Olson, K.R. and Donald, J.A. (2009) Nervous control of circulation - the role of gasotransmitters, NO, CO, and H2S. Acta Histochemica 111:244-256.

Olson, K.R. (2009) Is Hydrogen Sulfide a Circulating “Gasotransmitter” in Vertebrate Blood? Biochem.Biophys.Acta-Bioenergetics 1787:856-863.

Olson, K.R. (2008) Hydrogen Sulfide and Oxygen Sensing: Implications in Cardiorespiratory Control. J.Exp.Biol. 211:2727-2734.

Peer-reviewed

Dombkowski, R.A., Naylor, M.G., Shoemaker, E., Smith, M., DeLeon, E.R., Stoy,G.F., Gao, Y. and Olson, K.R. (2011) Hydrogen sulfide (H2S) and hypoxia inhibit salmonid gastrointestinal motility: evidence for H2S as an oxygen sensor. J.Exp.Biol. (In press).

Olson, K.R., Whitfield, N.L., Bearden, S.E., St.Leger, J., Nilson, E., Gao, Y., Madden, J.A. (2010) Hypoxic pulmonary vasodilation: A paradigm shift with a hydrogen sulfide mechanism. Am.J.Physiol.Regul Integr Comp Physiol. 298:R51 -R60.

Olson, K.R., Forgan, L.G., Dombkowski, R.A. and Forster, M.E. (2008) Oxygen Dependency of Hydrogen Sulfide-mediated Vasoconstriction in Cyclostome Aortas. J.Exp.Biol. 211:2205-2213.

Olson, K.R., Healy, M., Qin, Z., Vulesevic, B., Duff, D.W., Whitfield, N.L., Yang, G., Wang, R., and  Perry, S.F., (2008) Hydrogen Sulfide as an Oxygen Sensor in Trout Gill Chemoreceptors Am.J.Physiol. Regul Integr Comp Physiol 295:R669-R680.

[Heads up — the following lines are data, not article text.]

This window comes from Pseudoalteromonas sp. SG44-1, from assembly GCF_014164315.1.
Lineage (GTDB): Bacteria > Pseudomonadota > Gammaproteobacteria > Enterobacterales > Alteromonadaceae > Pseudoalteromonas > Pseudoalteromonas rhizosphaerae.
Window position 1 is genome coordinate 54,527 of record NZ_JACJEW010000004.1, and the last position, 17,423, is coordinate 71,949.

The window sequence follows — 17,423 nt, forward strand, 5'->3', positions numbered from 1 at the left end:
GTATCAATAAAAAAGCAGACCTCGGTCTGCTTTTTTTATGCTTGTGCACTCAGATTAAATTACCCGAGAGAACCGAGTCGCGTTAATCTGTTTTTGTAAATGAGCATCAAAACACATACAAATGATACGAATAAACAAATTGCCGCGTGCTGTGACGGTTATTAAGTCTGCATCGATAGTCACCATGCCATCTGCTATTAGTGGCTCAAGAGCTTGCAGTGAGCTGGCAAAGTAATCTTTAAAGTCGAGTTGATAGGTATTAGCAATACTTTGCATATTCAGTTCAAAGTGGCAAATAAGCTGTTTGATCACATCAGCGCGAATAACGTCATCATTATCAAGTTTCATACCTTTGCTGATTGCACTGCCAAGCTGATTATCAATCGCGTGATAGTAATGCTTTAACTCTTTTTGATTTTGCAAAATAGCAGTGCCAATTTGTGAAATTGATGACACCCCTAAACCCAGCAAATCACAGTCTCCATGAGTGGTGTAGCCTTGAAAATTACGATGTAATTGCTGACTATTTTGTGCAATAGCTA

Whitfield, N.L., Kreimier, E.L., Verdial, F.C., Skovgaard, N., Olson, K.R. (2008) A Reappraisal of H2S/sulfide concentration in vertebrate blood and its potential significance in ischemic preconditioning and vascular signaling. Am.J.Physiol.Regul Integr Comp Physiol. 294:R1930 -R1937.

Russell, M.J., Dombkowski, R.A. and Olson, K.R. (2007) Effects of hypoxia on vertebrate blood vessels. J.Exp.Zool. 309(2):55-63.

Dombkowski, R.A., Doellman, M.M., Head, S.K. and Olson, K.R. (2006) Hydrogen sulfide mediates hypoxia-induced relaxation of trout urinary bladder smooth muscle. J. Exp. Biol. 209: 3234-3240.

 Olson, K.R., Dombkowski, R.A., Russell, M.J., Doellman, M.M., Head, S.K. and Madden, J.A. (2006) Hydrogen sulfide as an oxygen sensor/transducer in vertebrate hypoxic vasoconstriction and hypoxic vasodilation. J.Exp.Biol. 209:4011-4023.

 Dombkowski, R.A.. Russell, M.J., Schulman, A.A., Doellman, M.M., and Olson, K.R. (2005) The vertebrate phylogeny of hydrogen sulfide vasoactivity.   Am.J.Physiol Regul Integr Comp Physiol 288:R243-R252. (Epub 9/2/04).

Dombkowski, R.A, Russell, M.J., and Olson, K.R. (2004) Hydrogen sulfide as an endogenous regulator of vascular smooth muscle tone in trout.  Am.J.Physiol Regul Integr Comp Physiol 286:R678-R685. (Epub 12/17/03).